longstanding COPD; VS q4h; NPO (nothing by mouth); IV (intravenous) D NS with 20 mEq KCI/L at
125 ml/h; l&O (intake and output); PT/PTT (prothrombin time/partial thromboplastin time), CBC
(complete blood cell count), and CMP (complete metabolic profile) in AM; UA (urinalysis) on admission;
O2 (oxygen) at 4 LINC (liters throught nasal cannula) pr (as needed) to keep Saoz (arterial oxygen
saturation) >92%; pantoprazole 80 mg then drip at 8 mg/h; no NSAIDs (nonsteroidal antiinflammatory
drugs) or ASA (aspirin); Hemoccult all stools; call MD (doctor) when husband arrives.
1. Which orders would require some clarification? Why?
227
Copyright © 2005 by Mosby, Inc. All rights reserved.
Gastrointestinal Disorders
228
You put in a call to the physician for clarification of the orders. In the meantime, you proceed with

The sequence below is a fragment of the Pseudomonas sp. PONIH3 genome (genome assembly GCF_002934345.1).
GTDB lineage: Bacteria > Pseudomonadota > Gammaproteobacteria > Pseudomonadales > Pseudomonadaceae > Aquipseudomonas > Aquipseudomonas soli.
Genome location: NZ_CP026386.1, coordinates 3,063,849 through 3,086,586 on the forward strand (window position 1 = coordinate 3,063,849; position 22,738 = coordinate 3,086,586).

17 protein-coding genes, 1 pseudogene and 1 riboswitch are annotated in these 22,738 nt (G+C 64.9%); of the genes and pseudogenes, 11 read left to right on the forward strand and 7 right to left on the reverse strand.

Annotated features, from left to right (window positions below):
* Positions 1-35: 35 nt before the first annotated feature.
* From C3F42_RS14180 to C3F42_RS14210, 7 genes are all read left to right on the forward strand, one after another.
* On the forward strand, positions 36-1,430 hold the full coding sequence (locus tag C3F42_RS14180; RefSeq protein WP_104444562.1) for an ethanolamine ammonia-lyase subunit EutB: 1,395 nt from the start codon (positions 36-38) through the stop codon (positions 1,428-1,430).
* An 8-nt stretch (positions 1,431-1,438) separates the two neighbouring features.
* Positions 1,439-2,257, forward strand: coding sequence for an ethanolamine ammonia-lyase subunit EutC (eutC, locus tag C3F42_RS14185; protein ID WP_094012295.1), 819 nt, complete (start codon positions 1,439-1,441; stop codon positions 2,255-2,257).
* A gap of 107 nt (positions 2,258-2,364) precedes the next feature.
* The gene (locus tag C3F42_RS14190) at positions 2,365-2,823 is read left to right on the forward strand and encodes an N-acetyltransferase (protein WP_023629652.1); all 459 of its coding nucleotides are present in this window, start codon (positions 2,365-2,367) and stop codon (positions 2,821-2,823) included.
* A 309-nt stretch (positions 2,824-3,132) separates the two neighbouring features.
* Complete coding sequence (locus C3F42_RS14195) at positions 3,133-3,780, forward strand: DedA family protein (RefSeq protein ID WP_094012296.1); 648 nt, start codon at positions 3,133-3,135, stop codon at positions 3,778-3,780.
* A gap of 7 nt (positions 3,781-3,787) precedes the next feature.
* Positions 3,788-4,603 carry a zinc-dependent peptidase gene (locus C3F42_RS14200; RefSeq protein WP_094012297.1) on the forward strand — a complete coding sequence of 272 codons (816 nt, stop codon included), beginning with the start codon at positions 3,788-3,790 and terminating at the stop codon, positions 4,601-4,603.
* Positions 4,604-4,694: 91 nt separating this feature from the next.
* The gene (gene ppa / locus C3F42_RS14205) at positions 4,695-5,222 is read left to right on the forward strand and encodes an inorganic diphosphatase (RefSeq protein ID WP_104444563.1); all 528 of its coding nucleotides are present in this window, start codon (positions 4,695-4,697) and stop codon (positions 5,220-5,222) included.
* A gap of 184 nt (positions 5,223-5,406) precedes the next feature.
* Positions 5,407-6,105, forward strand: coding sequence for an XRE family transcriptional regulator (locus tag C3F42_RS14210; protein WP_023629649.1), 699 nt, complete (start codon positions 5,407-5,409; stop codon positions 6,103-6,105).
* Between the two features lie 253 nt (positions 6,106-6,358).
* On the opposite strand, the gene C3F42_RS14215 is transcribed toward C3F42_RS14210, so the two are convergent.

the admission process.
2. What are the major components of the assessment you will perform on H.C.?
Throughout the assessment, H.C. appears to be SOB (short of breath). Her sentences are getting
shorter with pauses in between for breathing. You ask H.C. to stand on the bedside scale. As she
stands, she suddenly sits back on the bed, C/O (complains of) dizziness and nausea.
3. H.C. had been admitted for a GI bleed. Review the previous data, and list possible indicators of
gastrointestinal hemorrhage.
The physician calls to clarify H.C.’s orders: draw stat H&H (hematocrit and hemoglobin), change IV
to D5%NS at 100 ml/h, titrate Oą to maintain Sao, between 88–90%, stat PT/PTT, CBC, CMP. The lab
work returns: Hgb 10 g/L, Hct 30%, K 3.4 mmol/L.
4. Based on these laboratory findings, what are you going to do?
Dr. B. arrives and completes an emergent EGD (esophagogastroduodenoscopy) but was
unsuccessful in his attempt to stop the bleeding. Dr. B. discusses the options with H.C. and her
husband. A decision is made to go ahead with partial gastrectomy to remove the ulcer. The pulmonary
consultant indicates that H.C.’s adenocarcinoma has metastasized to adjacent tissues to the extent
Copyright © 2005 by Mosby, Inc. All rights reserved.